UK Athletics announces ‘groundbreaking’ venture to help it tackle financial crisis


UK Athletics has announced a “groundbreaking” new joint venture with the organisers of the London Marathon and Great North Run in a bid to help it tackle a financial crisis.

It follows the governing body reporting a record annual loss of £3.7m, external in 2023.

Most of that deficit was due to the staging of major events.

UKA was awarded up to £150,000 by UK Sport to help stage July’s Diamond League meeting last year, after it approached the funding agency for help.

Despite it being a sellout, UKA is reported to have lost between £100,000 and £500,000 from the flagship event.

UKA says Athletic Ventures, which is a partnership with London Marathon Events and The Great Run Company, will “transform the future and growth” of the sport in the UK and help it deliver major events.

Athletic Ventures will oversee the 2026 European Athletics Championships in Birmingham and the yearly Diamond League event in the UK.

It will also lead a potential bid for the UK to host the World Athletics Championships in 2029, while attempting to find new commercial partners for athletics in the UK.

As well as the impact of Covid on ticket sales, UKA’s broadcast and commercial revenues have declined steeply in recent years. It has been without a title sponsor since 2022, and is predicting a loss of £1.6m for the current financial year.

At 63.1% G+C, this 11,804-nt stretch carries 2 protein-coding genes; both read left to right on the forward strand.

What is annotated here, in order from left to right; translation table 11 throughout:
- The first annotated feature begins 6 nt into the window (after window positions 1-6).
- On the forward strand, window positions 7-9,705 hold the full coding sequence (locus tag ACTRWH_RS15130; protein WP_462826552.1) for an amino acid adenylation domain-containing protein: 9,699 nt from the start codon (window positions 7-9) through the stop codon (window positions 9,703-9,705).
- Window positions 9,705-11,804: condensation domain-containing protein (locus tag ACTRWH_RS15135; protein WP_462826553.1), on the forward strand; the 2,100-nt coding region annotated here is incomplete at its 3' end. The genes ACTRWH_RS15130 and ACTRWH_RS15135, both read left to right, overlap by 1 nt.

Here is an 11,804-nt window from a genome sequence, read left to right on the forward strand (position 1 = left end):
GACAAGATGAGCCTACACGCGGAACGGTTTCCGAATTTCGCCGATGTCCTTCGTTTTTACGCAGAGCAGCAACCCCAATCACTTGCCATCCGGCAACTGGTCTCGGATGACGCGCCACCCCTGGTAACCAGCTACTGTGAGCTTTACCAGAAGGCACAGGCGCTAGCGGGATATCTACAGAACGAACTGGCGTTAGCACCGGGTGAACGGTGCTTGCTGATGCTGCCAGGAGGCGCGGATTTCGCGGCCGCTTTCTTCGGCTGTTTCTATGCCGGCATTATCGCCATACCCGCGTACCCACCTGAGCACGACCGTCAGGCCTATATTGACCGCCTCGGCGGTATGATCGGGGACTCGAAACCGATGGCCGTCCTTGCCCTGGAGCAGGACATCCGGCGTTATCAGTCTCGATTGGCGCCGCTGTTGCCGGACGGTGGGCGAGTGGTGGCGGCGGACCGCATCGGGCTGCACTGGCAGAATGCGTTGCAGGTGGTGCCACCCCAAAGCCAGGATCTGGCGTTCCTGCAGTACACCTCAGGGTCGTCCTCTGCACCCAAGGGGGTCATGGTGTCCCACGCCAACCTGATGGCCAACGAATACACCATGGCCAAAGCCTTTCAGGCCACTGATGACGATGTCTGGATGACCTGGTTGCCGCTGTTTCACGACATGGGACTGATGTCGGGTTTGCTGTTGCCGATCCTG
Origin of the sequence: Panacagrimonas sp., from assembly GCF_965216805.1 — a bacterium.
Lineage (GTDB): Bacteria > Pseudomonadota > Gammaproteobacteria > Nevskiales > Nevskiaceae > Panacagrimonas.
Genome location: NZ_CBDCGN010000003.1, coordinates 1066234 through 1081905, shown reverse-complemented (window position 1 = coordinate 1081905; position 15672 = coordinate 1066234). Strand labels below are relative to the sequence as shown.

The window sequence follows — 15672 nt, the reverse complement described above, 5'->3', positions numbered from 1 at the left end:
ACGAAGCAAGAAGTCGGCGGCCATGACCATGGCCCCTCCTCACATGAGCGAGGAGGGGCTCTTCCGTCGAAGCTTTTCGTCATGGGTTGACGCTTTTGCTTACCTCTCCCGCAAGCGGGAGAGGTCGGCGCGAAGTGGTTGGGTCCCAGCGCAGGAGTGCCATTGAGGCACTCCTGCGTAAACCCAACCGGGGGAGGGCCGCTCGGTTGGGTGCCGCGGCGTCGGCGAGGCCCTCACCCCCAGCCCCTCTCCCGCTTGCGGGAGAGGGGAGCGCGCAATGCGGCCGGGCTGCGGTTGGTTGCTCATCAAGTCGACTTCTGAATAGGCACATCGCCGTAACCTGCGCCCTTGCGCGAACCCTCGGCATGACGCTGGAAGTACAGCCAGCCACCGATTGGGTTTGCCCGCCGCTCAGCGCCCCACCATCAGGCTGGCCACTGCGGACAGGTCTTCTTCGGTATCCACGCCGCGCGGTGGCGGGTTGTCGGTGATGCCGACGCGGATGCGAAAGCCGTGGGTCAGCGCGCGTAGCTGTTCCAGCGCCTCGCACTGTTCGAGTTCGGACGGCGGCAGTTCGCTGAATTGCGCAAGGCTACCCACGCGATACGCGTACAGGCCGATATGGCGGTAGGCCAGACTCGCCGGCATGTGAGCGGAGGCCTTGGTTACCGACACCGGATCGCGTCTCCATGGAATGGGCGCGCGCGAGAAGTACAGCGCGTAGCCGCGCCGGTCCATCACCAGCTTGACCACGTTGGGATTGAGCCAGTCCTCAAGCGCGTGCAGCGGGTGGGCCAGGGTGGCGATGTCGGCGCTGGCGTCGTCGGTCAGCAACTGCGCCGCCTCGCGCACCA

UKA chief executive Jack Buckner said: “This is a groundbreaking model for the development of athletics and for major sports events in the UK, and we believe our new partnership, which combines the national governing body with the expertise of London Marathon Events and The Great Run Company, will transform the future of athletics in this country.

“Athletics is the most watched sport at the Olympic and Paralympic Games, millions in the UK will be watching the Diamond League at the London Stadium and hundreds of millions across the globe will be following the action from the stadium in Paris, putting our sport and our great athletes – such as Molly Caudery, Hannah Cockroft, Keely Hodgkinson, Matthew Hudson-Smith and Josh Kerr – front of mind.

“We pledge to build on this huge opportunity to rejuvenate British athletics, working alongside our home country partners, to restore our sport to the popularity of the golden days of the 1980s.”

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